Philadelphia’s Ben Franklin bridge.

Philadelphia is famous for its Cheese Steaks.

The National Constitution Center is a museum dedicated to the founding charters and principles of the United States. Here is pictured a room sized collection of brass statues of the signers of the constitution.

This is the actual signed pardon of President Richard Nixon, pardoned for any and all crimes, signed of course by his successor Gerald Ford.

Mütter Museum

The Mütter Museum is a world famous medical museum in Philadelphia. It contains a large collection of medical oddities, human anatomy specimens and so on. Many of the specimens were evidently obtained without the consent of the deceased, as prisoners, suicides, and so on, are represented here. Photography is banned inside, except during special pre-arranged occasions with professional photographers. I have therefore sought out examples of photos taken of the interior by others. A slice of Einstein’s brain is on display, and again, his brain was famously taken from his body and kept by a pathologist without consent upon autopsy. Even luminaries are not safe from the biological determinists. Of course after decades of slicing and dicing this human being’s remains, they have proven nothing they set out to prove.

The exterior of the Mütter Museum.

Interior of the Mütter Museum, with the wall of skulls, the Hyrtl Skull Collection, which consists mostly of 19th century accident deaths, suicides, murders, and executed prisoners, along with some extreme examples of unusual shape and size variance in human skulls.

There is a piece of the thorax of Linoln’s assassin, a nine foot long diseased human colon, siamese twin body parts, a multitude of fetuses and birth defects in jars. Some of it is nasty stuff.

The giant and the dwarf skeletons. In a rather undignified display, visitors are told that this dwarf skeleton is that of a 19th century prostitute who died during childbirth. I wonder if she consented to the donation of her remains.

Heart from the Gretchen Worden room. She was the curator here until her death in recent years. She regularly appeared on The Late Show with David Letterman exhibiting samples of the collection on television. I recall seeing this.

New York Times described the “Gretchen Worden Room”:

“There are jars of preserved human kidneys and livers, and a man’s skull so eaten away by tertiary syphilis that it looks like pounded rock. There are dried severed hands shiny as lacquered wood, showing their veins like leaves; a distended ovary larger than a soccer ball; spines and leg bones so twisted by rickets they’re painful just to see; the skeleton of a dwarf who stood 3 feet 6 inches (1.07 m) small, next to that of a giant who towered seven and a half feet. And “Jim and Joe,” the green-tinted corpse of a two-headed baby, sleeping in a bath of formaldehyde.”

Various shots from the medical museum.

This brings to a close both the Washington and Philadelphia posts. Thank you for reading/viewing this huge chunk of blog content, and Merry Christmas everybody.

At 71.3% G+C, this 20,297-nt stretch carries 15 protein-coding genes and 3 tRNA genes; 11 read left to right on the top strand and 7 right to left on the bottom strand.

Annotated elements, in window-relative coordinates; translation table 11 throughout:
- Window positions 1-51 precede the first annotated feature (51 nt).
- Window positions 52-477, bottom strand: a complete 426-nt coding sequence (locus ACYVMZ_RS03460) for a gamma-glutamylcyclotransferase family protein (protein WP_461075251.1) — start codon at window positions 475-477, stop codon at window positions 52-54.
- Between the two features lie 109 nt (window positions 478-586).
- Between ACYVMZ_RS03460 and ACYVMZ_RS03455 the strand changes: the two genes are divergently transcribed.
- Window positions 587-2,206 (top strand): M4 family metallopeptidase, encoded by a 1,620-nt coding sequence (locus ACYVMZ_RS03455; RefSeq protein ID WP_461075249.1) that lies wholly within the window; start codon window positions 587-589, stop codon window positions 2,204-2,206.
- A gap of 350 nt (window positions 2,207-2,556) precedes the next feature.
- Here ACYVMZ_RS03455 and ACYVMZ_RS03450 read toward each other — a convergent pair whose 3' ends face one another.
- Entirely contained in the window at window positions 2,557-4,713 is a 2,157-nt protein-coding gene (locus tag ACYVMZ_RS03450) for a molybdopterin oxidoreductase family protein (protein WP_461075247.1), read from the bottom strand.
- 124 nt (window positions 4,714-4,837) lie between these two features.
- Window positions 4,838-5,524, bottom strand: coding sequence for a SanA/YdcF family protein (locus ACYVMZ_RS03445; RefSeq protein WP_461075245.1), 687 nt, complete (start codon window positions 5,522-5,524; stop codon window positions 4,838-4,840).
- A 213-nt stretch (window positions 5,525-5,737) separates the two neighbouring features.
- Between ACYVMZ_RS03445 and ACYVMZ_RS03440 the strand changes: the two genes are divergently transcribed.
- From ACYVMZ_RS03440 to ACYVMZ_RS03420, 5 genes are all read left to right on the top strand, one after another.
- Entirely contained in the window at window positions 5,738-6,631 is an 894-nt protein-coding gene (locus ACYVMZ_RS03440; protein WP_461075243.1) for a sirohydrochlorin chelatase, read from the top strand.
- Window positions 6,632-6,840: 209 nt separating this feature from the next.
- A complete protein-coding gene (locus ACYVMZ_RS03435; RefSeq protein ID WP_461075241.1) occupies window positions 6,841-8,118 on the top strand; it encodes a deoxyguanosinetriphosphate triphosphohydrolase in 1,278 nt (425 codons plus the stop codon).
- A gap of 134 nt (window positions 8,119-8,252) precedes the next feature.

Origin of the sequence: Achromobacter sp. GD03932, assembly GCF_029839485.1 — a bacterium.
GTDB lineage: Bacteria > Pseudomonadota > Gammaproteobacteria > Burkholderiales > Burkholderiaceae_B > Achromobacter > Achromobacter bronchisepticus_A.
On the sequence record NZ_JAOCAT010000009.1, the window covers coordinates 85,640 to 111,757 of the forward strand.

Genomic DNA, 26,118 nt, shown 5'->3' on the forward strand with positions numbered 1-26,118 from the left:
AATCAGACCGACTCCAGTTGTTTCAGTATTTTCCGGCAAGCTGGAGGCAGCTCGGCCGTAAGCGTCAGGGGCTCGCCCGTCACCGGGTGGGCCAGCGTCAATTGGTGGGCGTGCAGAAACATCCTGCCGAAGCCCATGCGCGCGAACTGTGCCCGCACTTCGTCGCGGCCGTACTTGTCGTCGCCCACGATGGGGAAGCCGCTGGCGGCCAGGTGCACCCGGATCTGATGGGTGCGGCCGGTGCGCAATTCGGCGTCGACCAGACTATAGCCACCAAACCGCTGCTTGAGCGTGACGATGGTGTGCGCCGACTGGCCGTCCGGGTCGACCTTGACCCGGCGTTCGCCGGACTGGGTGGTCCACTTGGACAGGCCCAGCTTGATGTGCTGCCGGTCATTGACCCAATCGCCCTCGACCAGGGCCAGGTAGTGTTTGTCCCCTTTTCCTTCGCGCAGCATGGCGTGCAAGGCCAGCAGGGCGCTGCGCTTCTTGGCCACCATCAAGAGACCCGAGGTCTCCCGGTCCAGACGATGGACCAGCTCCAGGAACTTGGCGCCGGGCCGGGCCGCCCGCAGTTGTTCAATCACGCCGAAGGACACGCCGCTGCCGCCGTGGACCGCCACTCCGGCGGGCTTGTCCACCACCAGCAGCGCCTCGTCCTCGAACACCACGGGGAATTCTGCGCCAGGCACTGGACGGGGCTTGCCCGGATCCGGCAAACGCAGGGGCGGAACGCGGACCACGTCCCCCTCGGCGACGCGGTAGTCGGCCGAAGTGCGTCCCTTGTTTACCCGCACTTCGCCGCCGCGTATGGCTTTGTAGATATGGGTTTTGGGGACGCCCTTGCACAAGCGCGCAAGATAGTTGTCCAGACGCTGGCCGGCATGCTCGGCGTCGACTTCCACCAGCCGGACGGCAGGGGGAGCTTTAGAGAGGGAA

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New York City, New York

Times Square. Busy place. Definitely gives you a jolt when you first stand before it. Let’s just say the atmosphere is electric.

Steam rises up from manhole cover around subway. It originates from a power plant to do with the subway system.

Wall Street, New York Stock Exchange.

The Trinity Church cemetery is located right at the end of Wall Street. It is the only operating cemetery left in Manhattan and dates back to 1697.

When 26 year old Sarah Henderson died I bet she never imagained that more than a quarter of a millenium later her grave would be nestled between skyscrapes in the financial capital of a globalised world economy.

These gravestones are so old, many have simply withered away and are no longer readable.

Wall Street is no longer really a public street. It is a street divided, with various inner sanctums for Wall Street employees, the police, and finally a small slither left for the public.

Passing the Occupy Wall Street protest, where the whole Occupy protest movement began, I was surprised to see what may be a police captain, or some kind of high ranking cop, actually protesting on his day off. Of course not pictured are the line of police opposite him, watching, waiting.

The site of Federal Hall, now demolished but built as the first city hall of New York City in 1700, this is where Washington was inaugerated as first president.

Relief sculpture of President Washington on wall outside the Federal Hall memorial.

On this day, President Obama was in town, on the same day as the Tree Lighting at Rockefeller Plaza. Here out the front of Fox New Channel the police gather to hear their orders as they take part in locking down the streets for Obama to come through the city.

The Christmas Tree at Rockefeller Center the afternoon before the lighting.

The New York Public Library, a huge marble library, it has the famous twin lion statues out the front, it has been featured in many films, you would have seen it in Ghostbusters.

A copy of the Gutenberg bible from the 1450s. The first major book to be printed using the moveable type printing press, which set off the printed book revolution. A seriously beautiful object, and a very significant historical artifact.

The reading room at the library. I spent an afternoon exploring some of the millions of books held here, and it was a very interesting environment.

An original invitation to Mark Twain’s 70th birthday.

Times Square by night.

A whimsical store window display showing a business suited lion weightlifting.

The 9/11 Memorial

There are twin memorial pools, and there are stringent security measures to view the memorial. You must book a spot online before turning up. Many were not aware of this and were turned away.

This photo gives a better sense of scale.

This sign is necessary because as seen two photos before you looked at this one, if you look closely, people have been treating the 9/11 memorial as some kind of wishing well, tossing coins into it.

There are electronic kiosks to look up the names of those who perished in the attacks. Here, a man who hailed from Geelong is pictured.